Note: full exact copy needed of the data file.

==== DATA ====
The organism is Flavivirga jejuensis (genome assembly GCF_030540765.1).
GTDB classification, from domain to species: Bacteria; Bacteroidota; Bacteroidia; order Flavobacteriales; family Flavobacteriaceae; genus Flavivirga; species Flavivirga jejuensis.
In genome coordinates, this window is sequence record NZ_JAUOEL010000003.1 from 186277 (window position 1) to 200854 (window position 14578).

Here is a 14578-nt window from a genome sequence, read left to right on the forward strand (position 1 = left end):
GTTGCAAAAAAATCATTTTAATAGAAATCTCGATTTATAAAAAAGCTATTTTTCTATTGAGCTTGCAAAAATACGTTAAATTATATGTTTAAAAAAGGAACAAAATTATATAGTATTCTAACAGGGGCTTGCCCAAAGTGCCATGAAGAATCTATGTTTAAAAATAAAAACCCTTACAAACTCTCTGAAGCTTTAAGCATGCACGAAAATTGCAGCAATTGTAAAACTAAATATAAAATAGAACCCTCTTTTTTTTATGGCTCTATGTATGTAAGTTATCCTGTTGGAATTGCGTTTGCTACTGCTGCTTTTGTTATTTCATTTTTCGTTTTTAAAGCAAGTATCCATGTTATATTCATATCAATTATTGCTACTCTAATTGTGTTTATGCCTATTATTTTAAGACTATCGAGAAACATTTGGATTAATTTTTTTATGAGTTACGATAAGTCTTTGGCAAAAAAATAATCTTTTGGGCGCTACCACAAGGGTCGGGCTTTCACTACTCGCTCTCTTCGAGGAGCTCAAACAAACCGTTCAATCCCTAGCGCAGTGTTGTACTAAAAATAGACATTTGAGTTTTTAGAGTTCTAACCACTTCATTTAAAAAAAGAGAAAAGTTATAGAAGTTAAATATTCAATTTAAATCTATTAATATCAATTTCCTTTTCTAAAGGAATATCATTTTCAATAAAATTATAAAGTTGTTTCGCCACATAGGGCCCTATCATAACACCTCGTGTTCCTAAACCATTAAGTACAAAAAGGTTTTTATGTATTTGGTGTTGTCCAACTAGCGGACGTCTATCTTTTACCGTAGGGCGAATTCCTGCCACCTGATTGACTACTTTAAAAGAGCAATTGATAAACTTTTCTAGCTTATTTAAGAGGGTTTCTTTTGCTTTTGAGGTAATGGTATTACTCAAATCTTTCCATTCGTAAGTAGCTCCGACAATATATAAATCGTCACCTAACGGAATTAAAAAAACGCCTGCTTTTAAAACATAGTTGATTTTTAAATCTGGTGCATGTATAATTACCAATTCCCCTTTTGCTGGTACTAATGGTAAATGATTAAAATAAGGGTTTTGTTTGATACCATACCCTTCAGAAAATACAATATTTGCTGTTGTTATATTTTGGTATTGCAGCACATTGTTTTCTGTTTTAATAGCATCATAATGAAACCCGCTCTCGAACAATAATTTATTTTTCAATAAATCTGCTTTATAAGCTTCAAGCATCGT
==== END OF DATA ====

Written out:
The organism is Flavivirga jejuensis (genome assembly GCF_030540765.1).
GTDB classification, from domain to species: Bacteria; Bacteroidota; Bacteroidia; order Flavobacteriales; family Flavobacteriaceae; genus Flavivirga; species Flavivirga jejuensis.
In genome coordinates, this window is sequence record NZ_JAUOEL010000003.1 from 186277 (window position 1) to 200854 (window position 14578).

Here is a 14578-nt window from a genome sequence, read left to right on the forward strand (position 1 = left end):
GTTGCAAAAAAATCATTTTAATAGAAATCTCGATTTATAAAAAAGCTATTTTTCTATTGAGCTTGCAAAAATACGTTAAATTATATGTTTAAAAAAGGAACAAAATTATATAGTATTCTAACAGGGGCTTGCCCAAAGTGCCATGAAGAATCTATGTTTAAAAATAAAAACCCTTACAAACTCTCTGAAGCTTTAAGCATGCACGAAAATTGCAGCAATTGTAAAACTAAATATAAAATAGAACCCTCTTTTTTTTATGGCTCTATGTATGTAAGTTATCCTGTTGGAATTGCGTTTGCTACTGCTGCTTTTGTTATTTCATTTTTCGTTTTTAAAGCAAGTATCCATGTTATATTCATATCAATTATTGCTACTCTAATTGTGTTTATGCCTATTATTTTAAGACTATCGAGAAACATTTGGATTAATTTTTTTATGAGTTACGATAAGTCTTTGGCAAAAAAATAATCTTTTGGGCGCTACCACAAGGGTCGGGCTTTCACTACTCGCTCTCTTCGAGGAGCTCAAACAAACCGTTCAATCCCTAGCGCAGTGTTGTACTAAAAATAGACATTTGAGTTTTTAGAGTTCTAACCACTTCATTTAAAAAAAGAGAAAAGTTATAGAAGTTAAATATTCAATTTAAATCTATTAATATCAATTTCCTTTTCTAAAGGAATATCATTTTCAATAAAATTATAAAGTTGTTTCGCCACATAGGGCCCTATCATAACACCTCGTGTTCCTAAACCATTAAGTACAAAAAGGTTTTTATGTATTTGGTGTTGTCCAACTAGCGGACGTCTATCTTTTACCGTAGGGCGAATTCCTGCCACCTGATTGACTACTTTAAAAGAGCAATTGATAAACTTTTCTAGCTTATTTAAGAGGGTTTCTTTTGCTTTTGAGGTAATGGTATTACTCAAATCTTTCCATTCGTAAGTAGCTCCGACAATATATAAATCGTCACCTAACGGAATTAAAAAAACGCCTGCTTTTAAAACATAGTTGATTTTTAAATCTGGTGCATGTATAATTACCAATTCCCCTTTTGCTGGTACTAATGGTAAATGATTAAAATAAGGGTTTTGTTTGATACCATACCCTTCAGAAAATACAATATTTGCTGTTGTTATATTTTGGTATTGCAGCACATTGTTTTCTGTTTTAATAGCATCATAATGAAACCCGCTCTCGAACAATAATTTATTTTTCAATAAATCTGCTTTATAAGCTTCAAGCATCGT